Monday, February 14, 2011

The Safer and Cheaper ADDvantage

While most stocks are rising in this heated market, there are still a few names that investors are kicking to the curb in favour of the hot numbers. Following the company's earnings release last week, shares of ADDvantage fell 10%+, offering investors an entry point for the stock at a fairly cheap price.

The last time ADDvantage Technologies was discussed on this site, the stock was significantly more expensive, and its business risk was significantly higher. In just a few short months, however, both of these issues have been corrected!

First, the company's stock price has fallen 25% from its December high. The company now trades for just $27 million, despite operating income of $34 million (including $7+ million in fiscal 2010) over the last four years. This company is a steady earner, as operating margin has only fallen below 15% once in the last 8 years. (In 2009, operating margin fell to a still healthy 13.7%.) Considering the strong and steady earnings, the company is also conservatively capitalized, with cash of $10 million against debt of $13 million. (There is a $1 million penalty for prepayment of debt, which is why the company is maintaining both a high cash and debt balance.)

But in the months leading up to December, the worry for value investors about ADDvantage was the upcoming expiry of its contract with Cisco, which supplies 35% of the products ADDvantage sells. But late last year, ADDvantage and Cisco finalized a new agreement whereby ADDvantage is now allowed to sell more Cisco products than it was previously!

As a result of price appreciation last year, ADDvantage is a stock that already currently appears on the Value In Action page, following a stint on the Stock Ideas page. But as a result of its recent price drop, along with the reduction in risk associated with the new Cisco agreement, it returns to the Stock Ideas page anew, as the stock once again appears to trade at a discount to the company's earnings potential.

Disclosure: Author has a long position in shares of AEY and CSCO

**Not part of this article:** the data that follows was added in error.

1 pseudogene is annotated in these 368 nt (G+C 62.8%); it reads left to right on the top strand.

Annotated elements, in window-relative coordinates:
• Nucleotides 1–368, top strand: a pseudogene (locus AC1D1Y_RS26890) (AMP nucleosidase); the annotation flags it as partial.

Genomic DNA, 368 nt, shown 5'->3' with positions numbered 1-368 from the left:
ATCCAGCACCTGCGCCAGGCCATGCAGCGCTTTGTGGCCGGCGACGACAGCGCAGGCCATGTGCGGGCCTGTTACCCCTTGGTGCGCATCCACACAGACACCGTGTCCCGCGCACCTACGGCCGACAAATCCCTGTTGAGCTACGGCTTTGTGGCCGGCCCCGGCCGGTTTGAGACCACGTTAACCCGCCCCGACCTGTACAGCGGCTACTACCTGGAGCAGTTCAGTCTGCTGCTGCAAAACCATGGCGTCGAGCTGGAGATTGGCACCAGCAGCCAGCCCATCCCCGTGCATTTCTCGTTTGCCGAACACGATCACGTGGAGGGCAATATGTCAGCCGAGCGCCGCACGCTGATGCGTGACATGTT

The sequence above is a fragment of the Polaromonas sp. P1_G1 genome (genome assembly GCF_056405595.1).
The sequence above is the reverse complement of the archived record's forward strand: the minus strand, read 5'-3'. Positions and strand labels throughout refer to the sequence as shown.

Water Investor said...

How comfortable are you that the Cisco reliance won't come back to haunt shareholders? yes, they can sell more Cisco products but could Cisco simply stop ordering if they found a better product?

Saj Karsan said...

Hi Water,

It certainly could, but Cisco is the supplier here, not the customer. So if a better product comes along, it is AEY that could distribute it.

Unknown said...


First off, I really find your thoughts on investing insightful and want to thank you for your time and efforts.

I've started doing some research on AEY.

On their yearly 10Ks, they have a summary of their properties. The Tulsat Broken Arrow, OK properties are a combination of purchased facilities, constructed facilities and leased facilities.

The leased facility is a 56,000sf warehouse which is leased from an entity that is controlled by David Chymiak, Chairman of the board, and Kenneth Chymiak, his brother and president of the board. (The lease expired on Sept 08 and is now on a month to month basis.

This seems to me a potential alarm that the interests of the owners/chairman/president may not be aligned with that of shareholders. In your opinion, should this be a major/minor cause of concern in evaluating the company/stock?

(please see pg 9 of yearly 10K)

Saj Karsan said...

Thanks, Roel!

Yeah this kind of related-party transaction is more common than I'd like in small-caps, and it is a conflict of interest. But it's useful to compare the cost of rent (about 100K/year) with the family's ownership of the company, which is worth many millions. As such, their interests should be mostly aligned with those of shareholders because of their large ownership interest relative to the lease sizes.

niki said...

Good analysis Saj.

I have a question: